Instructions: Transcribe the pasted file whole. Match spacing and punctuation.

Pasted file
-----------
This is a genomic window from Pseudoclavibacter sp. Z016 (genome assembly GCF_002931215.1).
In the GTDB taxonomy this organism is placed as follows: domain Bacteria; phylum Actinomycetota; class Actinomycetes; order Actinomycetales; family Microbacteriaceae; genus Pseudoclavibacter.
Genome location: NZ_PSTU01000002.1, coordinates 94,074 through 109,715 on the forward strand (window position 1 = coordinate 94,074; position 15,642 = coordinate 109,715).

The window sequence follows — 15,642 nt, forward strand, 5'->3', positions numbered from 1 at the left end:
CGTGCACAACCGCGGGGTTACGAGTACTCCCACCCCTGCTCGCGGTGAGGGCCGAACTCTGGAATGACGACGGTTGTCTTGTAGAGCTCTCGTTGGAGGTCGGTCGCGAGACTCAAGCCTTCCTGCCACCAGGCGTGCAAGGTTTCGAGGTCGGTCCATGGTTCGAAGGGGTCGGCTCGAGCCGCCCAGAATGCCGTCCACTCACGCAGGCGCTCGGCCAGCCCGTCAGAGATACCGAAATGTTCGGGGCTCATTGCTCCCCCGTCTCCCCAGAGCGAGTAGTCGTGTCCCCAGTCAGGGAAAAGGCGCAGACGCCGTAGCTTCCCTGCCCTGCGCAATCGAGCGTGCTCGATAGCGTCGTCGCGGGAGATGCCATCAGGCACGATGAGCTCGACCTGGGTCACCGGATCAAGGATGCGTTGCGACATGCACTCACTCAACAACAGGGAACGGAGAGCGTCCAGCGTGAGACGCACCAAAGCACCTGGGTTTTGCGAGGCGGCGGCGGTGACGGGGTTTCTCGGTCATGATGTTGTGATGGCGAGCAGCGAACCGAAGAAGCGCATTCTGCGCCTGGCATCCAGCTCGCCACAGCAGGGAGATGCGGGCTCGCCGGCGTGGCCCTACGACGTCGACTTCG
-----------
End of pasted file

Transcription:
This is a genomic window from Pseudoclavibacter sp. Z016 (genome assembly GCF_002931215.1).
In the GTDB taxonomy this organism is placed as follows: domain Bacteria; phylum Actinomycetota; class Actinomycetes; order Actinomycetales; family Microbacteriaceae; genus Pseudoclavibacter.
Genome location: NZ_PSTU01000002.1, coordinates 94,074 through 109,715 on the forward strand (window position 1 = coordinate 94,074; position 15,642 = coordinate 109,715).

The window sequence follows — 15,642 nt, forward strand, 5'->3', positions numbered from 1 at the left end:
CGTGCACAACCGCGGGGTTACGAGTACTCCCACCCCTGCTCGCGGTGAGGGCCGAACTCTGGAATGACGACGGTTGTCTTGTAGAGCTCTCGTTGGAGGTCGGTCGCGAGACTCAAGCCTTCCTGCCACCAGGCGTGCAAGGTTTCGAGGTCGGTCCATGGTTCGAAGGGGTCGGCTCGAGCCGCCCAGAATGCCGTCCACTCACGCAGGCGCTCGGCCAGCCCGTCAGAGATACCGAAATGTTCGGGGCTCATTGCTCCCCCGTCTCCCCAGAGCGAGTAGTCGTGTCCCCAGTCAGGGAAAAGGCGCAGACGCCGTAGCTTCCCTGCCCTGCGCAATCGAGCGTGCTCGATAGCGTCGTCGCGGGAGATGCCATCAGGCACGATGAGCTCGACCTGGGTCACCGGATCAAGGATGCGTTGCGACATGCACTCACTCAACAACAGGGAACGGAGAGCGTCCAGCGTGAGACGCACCAAAGCACCTGGGTTTTGCGAGGCGGCGGCGGTGACGGGGTTTCTCGGTCATGATGTTGTGATGGCGAGCAGCGAACCGAAGAAGCGCATTCTGCGCCTGGCATCCAGCTCGCCACAGCAGGGAGATGCGGGCTCGCCGGCGTGGCCCTACGACGTCGACTTCG